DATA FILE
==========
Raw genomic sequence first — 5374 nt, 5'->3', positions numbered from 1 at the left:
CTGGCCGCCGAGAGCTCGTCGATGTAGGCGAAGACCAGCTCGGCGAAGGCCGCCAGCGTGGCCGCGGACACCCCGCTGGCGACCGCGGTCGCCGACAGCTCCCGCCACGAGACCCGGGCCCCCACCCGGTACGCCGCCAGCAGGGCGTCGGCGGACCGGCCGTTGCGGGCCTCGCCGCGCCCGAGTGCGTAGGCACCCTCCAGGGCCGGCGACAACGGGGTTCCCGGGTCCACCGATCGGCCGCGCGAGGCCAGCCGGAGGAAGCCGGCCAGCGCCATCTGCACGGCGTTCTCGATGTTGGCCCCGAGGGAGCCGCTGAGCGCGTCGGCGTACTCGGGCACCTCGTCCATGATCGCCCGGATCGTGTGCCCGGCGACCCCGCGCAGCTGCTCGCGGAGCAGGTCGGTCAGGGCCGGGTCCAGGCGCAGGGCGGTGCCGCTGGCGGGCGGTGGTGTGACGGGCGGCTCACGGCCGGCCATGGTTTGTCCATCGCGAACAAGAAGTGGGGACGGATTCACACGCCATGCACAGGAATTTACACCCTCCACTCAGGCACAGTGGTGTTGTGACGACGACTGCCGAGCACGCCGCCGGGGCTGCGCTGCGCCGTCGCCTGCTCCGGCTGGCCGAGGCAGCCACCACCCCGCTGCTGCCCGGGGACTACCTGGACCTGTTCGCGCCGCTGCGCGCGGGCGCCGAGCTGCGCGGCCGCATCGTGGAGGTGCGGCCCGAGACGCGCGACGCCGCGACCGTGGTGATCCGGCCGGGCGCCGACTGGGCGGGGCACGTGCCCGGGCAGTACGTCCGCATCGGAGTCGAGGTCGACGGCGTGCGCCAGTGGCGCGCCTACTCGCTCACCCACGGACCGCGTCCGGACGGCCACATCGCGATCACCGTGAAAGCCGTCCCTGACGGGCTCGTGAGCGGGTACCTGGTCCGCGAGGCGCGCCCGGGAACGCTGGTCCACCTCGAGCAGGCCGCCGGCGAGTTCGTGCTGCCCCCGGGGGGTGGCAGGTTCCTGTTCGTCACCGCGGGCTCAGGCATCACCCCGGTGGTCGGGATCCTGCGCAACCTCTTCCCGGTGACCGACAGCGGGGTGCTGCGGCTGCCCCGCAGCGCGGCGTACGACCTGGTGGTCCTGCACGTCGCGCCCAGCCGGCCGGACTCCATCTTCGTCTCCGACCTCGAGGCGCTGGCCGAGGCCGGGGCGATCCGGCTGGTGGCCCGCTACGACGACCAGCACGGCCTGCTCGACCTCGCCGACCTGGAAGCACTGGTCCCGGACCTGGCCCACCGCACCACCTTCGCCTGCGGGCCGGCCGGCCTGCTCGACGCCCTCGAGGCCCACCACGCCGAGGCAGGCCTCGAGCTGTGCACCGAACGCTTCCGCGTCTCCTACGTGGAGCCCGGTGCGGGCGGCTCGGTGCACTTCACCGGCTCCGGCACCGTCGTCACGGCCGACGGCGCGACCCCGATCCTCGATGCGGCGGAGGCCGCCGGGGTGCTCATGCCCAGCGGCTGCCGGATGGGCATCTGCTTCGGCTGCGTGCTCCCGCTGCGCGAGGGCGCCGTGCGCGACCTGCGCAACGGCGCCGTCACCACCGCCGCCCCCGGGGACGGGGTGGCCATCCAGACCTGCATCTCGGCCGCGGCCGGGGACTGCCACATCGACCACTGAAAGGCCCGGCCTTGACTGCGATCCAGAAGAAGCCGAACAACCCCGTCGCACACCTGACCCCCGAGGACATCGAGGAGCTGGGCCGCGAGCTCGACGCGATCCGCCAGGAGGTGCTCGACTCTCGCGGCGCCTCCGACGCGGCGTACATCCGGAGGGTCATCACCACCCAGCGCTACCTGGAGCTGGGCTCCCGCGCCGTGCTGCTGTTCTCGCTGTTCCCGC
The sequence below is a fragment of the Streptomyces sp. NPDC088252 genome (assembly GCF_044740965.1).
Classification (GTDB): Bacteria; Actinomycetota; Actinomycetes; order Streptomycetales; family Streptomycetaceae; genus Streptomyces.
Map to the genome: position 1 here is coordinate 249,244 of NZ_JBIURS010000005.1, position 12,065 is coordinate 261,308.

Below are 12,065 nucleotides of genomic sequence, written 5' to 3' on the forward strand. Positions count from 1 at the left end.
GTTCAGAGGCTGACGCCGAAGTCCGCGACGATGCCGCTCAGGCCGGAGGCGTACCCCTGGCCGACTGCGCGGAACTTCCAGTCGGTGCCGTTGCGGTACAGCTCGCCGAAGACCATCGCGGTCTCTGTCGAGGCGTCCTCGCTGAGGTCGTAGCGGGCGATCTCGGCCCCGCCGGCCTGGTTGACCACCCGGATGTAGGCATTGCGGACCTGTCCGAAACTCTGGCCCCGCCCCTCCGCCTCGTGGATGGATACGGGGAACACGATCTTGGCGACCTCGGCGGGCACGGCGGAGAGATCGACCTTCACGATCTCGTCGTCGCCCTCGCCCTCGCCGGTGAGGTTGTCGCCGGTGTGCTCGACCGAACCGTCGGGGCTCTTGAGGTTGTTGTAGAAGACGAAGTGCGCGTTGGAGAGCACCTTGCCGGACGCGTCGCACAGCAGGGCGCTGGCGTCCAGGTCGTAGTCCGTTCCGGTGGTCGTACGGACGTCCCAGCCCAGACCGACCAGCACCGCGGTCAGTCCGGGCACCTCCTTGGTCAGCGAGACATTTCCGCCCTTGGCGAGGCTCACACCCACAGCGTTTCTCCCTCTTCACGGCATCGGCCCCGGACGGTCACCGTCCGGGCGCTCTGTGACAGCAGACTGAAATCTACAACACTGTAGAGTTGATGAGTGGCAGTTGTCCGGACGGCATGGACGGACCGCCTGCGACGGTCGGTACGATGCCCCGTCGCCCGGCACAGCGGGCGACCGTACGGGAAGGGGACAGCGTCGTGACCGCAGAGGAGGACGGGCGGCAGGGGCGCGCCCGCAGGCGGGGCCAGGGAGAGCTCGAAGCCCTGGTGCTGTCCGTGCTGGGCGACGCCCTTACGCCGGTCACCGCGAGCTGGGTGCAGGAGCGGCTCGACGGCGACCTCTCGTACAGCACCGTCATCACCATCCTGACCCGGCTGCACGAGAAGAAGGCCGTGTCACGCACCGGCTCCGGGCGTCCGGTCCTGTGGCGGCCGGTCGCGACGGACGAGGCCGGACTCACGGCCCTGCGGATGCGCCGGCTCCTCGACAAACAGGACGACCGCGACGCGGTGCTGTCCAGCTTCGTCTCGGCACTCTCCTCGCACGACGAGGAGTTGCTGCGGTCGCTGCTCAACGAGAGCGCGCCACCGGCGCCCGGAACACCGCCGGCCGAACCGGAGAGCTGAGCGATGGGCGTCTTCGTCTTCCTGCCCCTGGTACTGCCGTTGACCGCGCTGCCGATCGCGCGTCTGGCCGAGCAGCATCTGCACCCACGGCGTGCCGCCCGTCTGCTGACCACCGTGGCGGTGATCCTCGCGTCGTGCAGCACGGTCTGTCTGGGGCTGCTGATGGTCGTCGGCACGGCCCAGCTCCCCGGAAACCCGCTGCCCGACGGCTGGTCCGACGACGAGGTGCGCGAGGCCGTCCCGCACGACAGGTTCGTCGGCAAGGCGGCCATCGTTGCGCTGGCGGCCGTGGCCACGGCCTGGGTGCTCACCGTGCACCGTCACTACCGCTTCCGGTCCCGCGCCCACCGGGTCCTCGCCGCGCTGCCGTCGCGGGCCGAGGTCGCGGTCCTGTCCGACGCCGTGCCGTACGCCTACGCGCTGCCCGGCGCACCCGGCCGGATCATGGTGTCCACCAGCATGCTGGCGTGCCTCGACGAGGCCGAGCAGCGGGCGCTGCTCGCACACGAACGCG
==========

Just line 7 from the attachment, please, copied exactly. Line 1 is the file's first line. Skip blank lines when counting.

GTTCAGAGGCTGACGCCGAAGTCCGCGACGATGCCGCTCAGGCCGGAGGCGTACCCCTGGCCGACTGCGCGGAACTTCCAGTCGGTGCCGTTGCGGTACAGCTCGCCGAAGACCATCGCGGTCTCTGTCGAGGCGTCCTCGCTGAGGTCGTAGCGGGCGATCTCGGCCCCGCCGGCCTGGTTGACCACCCGGATGTAGGCATTGCGGACCTGTCCGAAACTCTGGCCCCGCCCCTCCGCCTCGTGGATGGATACGGGGAACACGATCTTGGCGACCTCGGCGGGCACGGCGGAGAGATCGACCTTCACGATCTCGTCGTCGCCCTCGCCCTCGCCGGTGAGGTTGTCGCCGGTGTGCTCGACCGAACCGTCGGGGCTCTTGAGGTTGTTGTAGAAGACGAAGTGCGCGTTGGAGAGCACCTTGCCGGACGCGTCGCACAGCAGGGCGCTGGCGTCCAGGTCGTAGTCCGTTCCGGTGGTCGTACGGACGTCCCAGCCCAGACCGACCAGCACCGCGGTCAGTCCGGGCACCTCCTTGGTCAGCGAGACATTTCCGCCCTTGGCGAGGCTCACACCCACAGCGTTTCTCCCTCTTCACGGCATCGGCCCCGGACGGTCACCGTCCGGGCGCTCTGTGACAGCAGACTGAAATCTACAACACTGTAGAGTTGATGAGTGGCAGTTGTCCGGACGGCATGGACGGACCGCCTGCGACGGTCGGTACGATGCCCCGTCGCCCGGCACAGCGGGCGACCGTACGGGAAGGGGACAGCGTCGTGACCGCAGAGGAGGACGGGCGGCAGGGGCGCGCCCGCAGGCGGGGCCAGGGAGAGCTCGAAGCCCTGGTGCTGTCCGTGCTGGGCGACGCCCTTACGCCGGTCACCGCGAGCTGGGTGCAGGAGCGGCTCGACGGCGACCTCTCGTACAGCACCGTCATCACCATCCTGACCCGGCTGCACGAGAAGAAGGCCGTGTCACGCACCGGCTCCGGGCGTCCGGTCCTGTGGCGGCCGGTCGCGACGGACGAGGCCGGACTCACGGCCCTGCGGATGCGCCGGCTCCTCGACAAACAGGACGACCGCGACGCGGTGCTGTCCAGCTTCGTCTCGGCACTCTCCTCGCACGACGAGGAGTTGCTGCGGTCGCTGCTCAACGAGAGCGCGCCACCGGCGCCCGGAACACCGCCGGCCGAACCGGAGAGCTGAGCGATGGGCGTCTTCGTCTTCCTGCCCCTGGTACTGCCGTTGACCGCGCTGCCGATCGCGCGTCTGGCCGAGCAGCATCTGCACCCACGGCGTGCCGCCCGTCTGCTGACCACCGTGGCGGTGATCCTCGCGTCGTGCAGCACGGTCTGTCTGGGGCTGCTGATGGTCGTCGGCACGGCCCAGCTCCCCGGAAACCCGCTGCCCGACGGCTGGTCCGACGACGAGGTGCGCGAGGCCGTCCCGCACGACAGGTTCGTCGGCAAGGCGGCCATCGTTGCGCTGGCGGCCGTGGCCACGGCCTGGGTGCTCACCGTGCACCGTCACTACCGCTTCCGGTCCCGCGCCCACCGGGTCCTCGCCGCGCTGCCGTCGCGGGCCGAGGTCGCGGTCCTGTCCGACGCCGTGCCGTACGCCTACGCGCTGCCCGGCGCACCCGGCCGGATCATGGTGTCCACCAGCATGCTGGCGTGCCTCGACGAGGCCGAGCAGCGGGCGCTGCTCGCACACGAACGCG